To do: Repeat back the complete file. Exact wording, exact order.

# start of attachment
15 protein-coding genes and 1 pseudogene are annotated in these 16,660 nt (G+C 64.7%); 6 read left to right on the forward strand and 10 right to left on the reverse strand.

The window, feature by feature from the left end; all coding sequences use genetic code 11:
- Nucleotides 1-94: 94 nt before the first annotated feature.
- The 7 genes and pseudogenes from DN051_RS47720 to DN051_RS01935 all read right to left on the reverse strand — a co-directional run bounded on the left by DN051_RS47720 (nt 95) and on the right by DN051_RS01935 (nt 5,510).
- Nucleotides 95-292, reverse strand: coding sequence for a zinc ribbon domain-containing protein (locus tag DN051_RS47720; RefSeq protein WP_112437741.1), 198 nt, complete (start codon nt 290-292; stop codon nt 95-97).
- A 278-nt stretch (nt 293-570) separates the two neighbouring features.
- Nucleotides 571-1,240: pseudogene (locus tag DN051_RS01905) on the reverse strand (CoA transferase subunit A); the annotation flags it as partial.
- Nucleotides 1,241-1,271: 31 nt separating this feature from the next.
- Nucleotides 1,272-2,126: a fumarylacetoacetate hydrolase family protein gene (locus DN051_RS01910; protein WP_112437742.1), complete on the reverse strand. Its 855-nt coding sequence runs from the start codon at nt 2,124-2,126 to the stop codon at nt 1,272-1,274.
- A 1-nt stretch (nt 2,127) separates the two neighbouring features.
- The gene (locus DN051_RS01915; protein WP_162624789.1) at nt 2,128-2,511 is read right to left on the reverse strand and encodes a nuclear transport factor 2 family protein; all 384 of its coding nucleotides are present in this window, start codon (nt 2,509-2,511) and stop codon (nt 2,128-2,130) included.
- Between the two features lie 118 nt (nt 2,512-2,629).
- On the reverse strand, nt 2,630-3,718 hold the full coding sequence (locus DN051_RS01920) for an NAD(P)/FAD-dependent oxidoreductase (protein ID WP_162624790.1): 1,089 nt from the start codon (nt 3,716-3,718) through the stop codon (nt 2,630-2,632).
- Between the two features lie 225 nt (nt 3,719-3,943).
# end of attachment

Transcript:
15 protein-coding genes and 1 pseudogene are annotated in these 16,660 nt (G+C 64.7%); 6 read left to right on the forward strand and 10 right to left on the reverse strand.

The window, feature by feature from the left end; all coding sequences use genetic code 11:
- Nucleotides 1-94: 94 nt before the first annotated feature.
- The 7 genes and pseudogenes from DN051_RS47720 to DN051_RS01935 all read right to left on the reverse strand — a co-directional run bounded on the left by DN051_RS47720 (nt 95) and on the right by DN051_RS01935 (nt 5,510).
- Nucleotides 95-292, reverse strand: coding sequence for a zinc ribbon domain-containing protein (locus tag DN051_RS47720; RefSeq protein WP_112437741.1), 198 nt, complete (start codon nt 290-292; stop codon nt 95-97).
- A 278-nt stretch (nt 293-570) separates the two neighbouring features.
- Nucleotides 571-1,240: pseudogene (locus tag DN051_RS01905) on the reverse strand (CoA transferase subunit A); the annotation flags it as partial.
- Nucleotides 1,241-1,271: 31 nt separating this feature from the next.
- Nucleotides 1,272-2,126: a fumarylacetoacetate hydrolase family protein gene (locus DN051_RS01910; protein WP_112437742.1), complete on the reverse strand. Its 855-nt coding sequence runs from the start codon at nt 2,124-2,126 to the stop codon at nt 1,272-1,274.
- A 1-nt stretch (nt 2,127) separates the two neighbouring features.
- The gene (locus DN051_RS01915; protein WP_162624789.1) at nt 2,128-2,511 is read right to left on the reverse strand and encodes a nuclear transport factor 2 family protein; all 384 of its coding nucleotides are present in this window, start codon (nt 2,509-2,511) and stop codon (nt 2,128-2,130) included.
- Between the two features lie 118 nt (nt 2,512-2,629).
- On the reverse strand, nt 2,630-3,718 hold the full coding sequence (locus DN051_RS01920) for an NAD(P)/FAD-dependent oxidoreductase (protein ID WP_162624790.1): 1,089 nt from the start codon (nt 3,716-3,718) through the stop codon (nt 2,630-2,632).
- Between the two features lie 225 nt (nt 3,719-3,943).